Ohio lottery cybersecurity incident investigation | #hacking | #cybersecurity | #infosec | #comptia | #pentest | #ransomware

Paul Kiska, Jennifer Jordan, and Celeste Houmard

CLEVELAND, Ohio — Ohio Lottery officials are still dealing with a “cyber security incident” that happened on Christmas Eve that impacted some of its “internal applications.”

State investigators, who look into cyber attacks, are investigating the incident and law enforcement was notified.

“The integrity of our games is the top priority of the Ohio Lottery, and we assure the public the gaming system is fully operational,” according to a statement. “In the interim, prize claims can still be mailed to the Ohio Lottery Central Office.” Click here for more details on how to claim.

FOX 8 reporter Jennifer Jordan asked why the Ohio Lottery, of all places, is being attacked.

“We’re starting to see a trend,” said GuidePoint Senior Security Consultant Christopher Warner. “Maybe they think they can hack their way into a winning number and then win the lottery.”

Warner said the disturbing trend could possibly lead to games being compromised and theft of consumer information.

“Obviously the app on your phone when you’re buying lottery tickets, that’s taking personal information,” he said.

The Ohio Lottery statement also said that winning numbers for KENO, Lucky One and EZPLAY Progressive Jackpots are not available on their website or mobile app, but can be checked at any Ohio Lottery Retailer.

According to a statement from the Ohio Lottery on Dec. 28, “While the cybersecurity incident investigation is ongoing, the State wants to reiterate that if any consumer data was compromised, it will take all measures to assist with credit monitoring to protect Ohioans. We will notify all known affected individuals as quickly as possible and in accordance with applicable laws.”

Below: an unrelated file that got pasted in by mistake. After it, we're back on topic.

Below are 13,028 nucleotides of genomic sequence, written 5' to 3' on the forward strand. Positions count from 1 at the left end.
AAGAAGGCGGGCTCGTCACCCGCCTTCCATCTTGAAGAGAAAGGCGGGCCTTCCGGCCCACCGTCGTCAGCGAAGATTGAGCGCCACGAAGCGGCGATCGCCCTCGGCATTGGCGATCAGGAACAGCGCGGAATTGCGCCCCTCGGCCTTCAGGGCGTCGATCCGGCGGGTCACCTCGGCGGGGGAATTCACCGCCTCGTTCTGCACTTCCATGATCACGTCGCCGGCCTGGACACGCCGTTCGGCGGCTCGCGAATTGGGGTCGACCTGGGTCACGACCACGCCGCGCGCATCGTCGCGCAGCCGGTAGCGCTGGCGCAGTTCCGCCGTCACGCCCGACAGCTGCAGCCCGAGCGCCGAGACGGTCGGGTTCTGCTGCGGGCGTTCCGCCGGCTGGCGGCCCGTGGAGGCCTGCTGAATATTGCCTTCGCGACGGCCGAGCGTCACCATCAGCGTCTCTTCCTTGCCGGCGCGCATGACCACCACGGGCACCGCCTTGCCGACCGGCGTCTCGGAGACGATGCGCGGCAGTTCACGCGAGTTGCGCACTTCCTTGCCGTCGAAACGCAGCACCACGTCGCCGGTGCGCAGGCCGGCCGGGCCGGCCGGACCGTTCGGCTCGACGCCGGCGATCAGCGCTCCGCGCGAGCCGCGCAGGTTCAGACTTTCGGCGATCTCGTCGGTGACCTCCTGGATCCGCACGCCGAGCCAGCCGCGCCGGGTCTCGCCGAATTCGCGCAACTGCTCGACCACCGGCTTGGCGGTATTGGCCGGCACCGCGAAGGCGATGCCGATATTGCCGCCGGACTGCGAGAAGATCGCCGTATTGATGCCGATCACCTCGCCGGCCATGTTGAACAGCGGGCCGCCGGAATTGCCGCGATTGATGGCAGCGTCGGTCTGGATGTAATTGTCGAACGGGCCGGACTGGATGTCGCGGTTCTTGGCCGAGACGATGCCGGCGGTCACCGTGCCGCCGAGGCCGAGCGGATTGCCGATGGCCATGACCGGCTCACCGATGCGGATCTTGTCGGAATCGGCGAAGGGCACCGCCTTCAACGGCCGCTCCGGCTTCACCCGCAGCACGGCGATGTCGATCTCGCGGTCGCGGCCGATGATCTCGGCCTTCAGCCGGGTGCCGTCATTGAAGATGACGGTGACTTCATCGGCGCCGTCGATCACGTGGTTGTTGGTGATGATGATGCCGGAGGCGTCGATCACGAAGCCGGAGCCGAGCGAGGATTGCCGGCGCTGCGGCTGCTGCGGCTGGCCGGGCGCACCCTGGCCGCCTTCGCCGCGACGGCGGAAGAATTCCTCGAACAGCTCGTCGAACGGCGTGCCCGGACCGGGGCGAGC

According to that statement, the cybersecurity incident did not involve any Ohio Lottery games or the technology systems that the lottery operates on.

“The integrity of our games is the top priority, and it is safe to continue to purchase tickets,” the statement continued.

The Ohio Lottery said Winning tickets over $599 can be mailed to the Ohio Lottery Central Office in Cleveland for payment.

“The Lottery is working diligently to restore all cashing options in the very near future. Consumers have 180 days to claim their prize from the drawing date or the date the scratch-off game is scheduled to close,” the statement said.


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National Cyber Security